Crewing

We are happy to try and match up aircraft without pilots to pilots without aircraft. Obviously, people need to establish compatibility and operating procedures if they are going to spend long hours together in a cramped cockpit. We have seen this work well in the past and the cost and time sharing opens up great opportunities. Some aircraft owners are rather precious about who flies their aircraft but can we urge them not to be. Nothing has a worse effect on an aircraft lack of use. This trip could work brilliantly if one crew took the aircraft outbound and another flew the return trip. Multiple crew changes en route is another strategy we have seen work before. 

Who exactly is doing the organising

For the moment, Jim Thorpe is doing the preparatory work and intends to participate.  Initially this is being done on a voluntary basis without charge but as the workload becomes clear a service charge may be made.  This involvement came about completely by chance due to bumping into Martin Robinson of AOPA on a return flight from Oshkosh where he had been meeting Chinese officials.  Jim is retired but teaches and examines for the IR through his ATO Rate One Aviation so he can sign off pretty much any revalidation needed before or during the trip.  He is a past Chairman of PPL IR Europe and has owned aircraft maintenance companies. He makes no claim to being an expert on Middle East and Asian travel but has flow GA aircraft to the USA, South America, Central America, Israel, Jorden and parts of Africa.  When he had a real job to fund his flying he owned a Tour Operating business.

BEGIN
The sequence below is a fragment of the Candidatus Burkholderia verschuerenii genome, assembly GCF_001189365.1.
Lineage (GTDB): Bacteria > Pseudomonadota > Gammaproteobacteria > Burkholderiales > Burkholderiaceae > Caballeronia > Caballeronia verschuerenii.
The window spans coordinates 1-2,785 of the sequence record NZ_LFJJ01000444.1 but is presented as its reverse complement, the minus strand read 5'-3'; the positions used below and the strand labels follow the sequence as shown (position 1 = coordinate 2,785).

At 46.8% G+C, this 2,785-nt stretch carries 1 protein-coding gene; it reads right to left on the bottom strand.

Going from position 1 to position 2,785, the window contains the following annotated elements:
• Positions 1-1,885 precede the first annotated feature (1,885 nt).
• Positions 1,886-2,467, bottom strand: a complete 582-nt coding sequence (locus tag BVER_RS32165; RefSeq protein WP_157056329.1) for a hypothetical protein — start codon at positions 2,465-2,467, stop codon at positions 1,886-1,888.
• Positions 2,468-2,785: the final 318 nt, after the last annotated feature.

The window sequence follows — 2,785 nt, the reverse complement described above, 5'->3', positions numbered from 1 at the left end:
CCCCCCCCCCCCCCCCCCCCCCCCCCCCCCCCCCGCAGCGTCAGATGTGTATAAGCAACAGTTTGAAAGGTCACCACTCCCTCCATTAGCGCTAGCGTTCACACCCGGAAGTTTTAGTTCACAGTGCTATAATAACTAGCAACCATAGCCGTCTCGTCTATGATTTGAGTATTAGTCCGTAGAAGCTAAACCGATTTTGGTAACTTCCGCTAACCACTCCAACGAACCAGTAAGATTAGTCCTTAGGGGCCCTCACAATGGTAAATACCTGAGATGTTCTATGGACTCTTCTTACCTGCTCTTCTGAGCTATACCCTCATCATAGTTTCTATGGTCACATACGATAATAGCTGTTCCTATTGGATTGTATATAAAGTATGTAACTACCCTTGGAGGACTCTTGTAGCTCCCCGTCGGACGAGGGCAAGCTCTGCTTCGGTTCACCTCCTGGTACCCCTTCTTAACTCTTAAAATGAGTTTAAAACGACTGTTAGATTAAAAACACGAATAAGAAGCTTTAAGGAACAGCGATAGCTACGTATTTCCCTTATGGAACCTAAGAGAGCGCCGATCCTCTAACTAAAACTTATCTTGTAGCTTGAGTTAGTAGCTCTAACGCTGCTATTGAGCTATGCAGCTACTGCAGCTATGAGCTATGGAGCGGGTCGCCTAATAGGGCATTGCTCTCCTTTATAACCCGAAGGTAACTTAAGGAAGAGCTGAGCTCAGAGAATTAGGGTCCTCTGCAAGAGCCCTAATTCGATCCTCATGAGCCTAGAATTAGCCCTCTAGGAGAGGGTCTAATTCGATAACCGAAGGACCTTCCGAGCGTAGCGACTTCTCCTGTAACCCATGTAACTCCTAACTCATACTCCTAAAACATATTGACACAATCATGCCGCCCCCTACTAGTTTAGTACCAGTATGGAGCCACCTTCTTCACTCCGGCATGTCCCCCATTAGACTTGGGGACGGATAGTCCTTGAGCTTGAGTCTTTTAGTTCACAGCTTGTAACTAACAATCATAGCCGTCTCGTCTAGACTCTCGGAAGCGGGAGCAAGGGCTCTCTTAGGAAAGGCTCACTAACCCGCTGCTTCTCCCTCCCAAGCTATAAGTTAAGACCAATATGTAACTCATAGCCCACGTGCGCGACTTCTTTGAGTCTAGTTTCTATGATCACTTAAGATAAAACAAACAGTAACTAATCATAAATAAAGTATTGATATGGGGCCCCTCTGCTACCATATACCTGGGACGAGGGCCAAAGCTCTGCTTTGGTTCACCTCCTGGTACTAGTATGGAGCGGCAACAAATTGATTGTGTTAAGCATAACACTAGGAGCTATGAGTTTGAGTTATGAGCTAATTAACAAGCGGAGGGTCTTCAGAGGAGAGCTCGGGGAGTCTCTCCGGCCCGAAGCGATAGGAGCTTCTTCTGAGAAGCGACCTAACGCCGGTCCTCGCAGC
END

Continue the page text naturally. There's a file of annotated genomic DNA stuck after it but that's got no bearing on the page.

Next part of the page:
Martin Robinson is negotiating with the Chinese authorities. We will in due course engage one or probably two of the specialist agencies for the overflight clearances, fuel and handling arrangements.  

Payments

In general individuals take responsibility for paying their own hotel and fuel bills. The organisers will obviously pay for group services planned in advance funded by appropriate advanced payments from participants. It may occasionally be necessary for the organisers to pay unexpectedly for services for the group as a whole. For example, a fuel supplier only accepting payment by fuel card. In these circumstances participants, will be expected to pay their estimated share in cash on the spot. In any case participants are advised to carry a significant cash fund in US $.  It is very likely that normal credit cards will not be accepted in some locations. We will also investigate the extent to which fuel supplier’s own cards may be useful.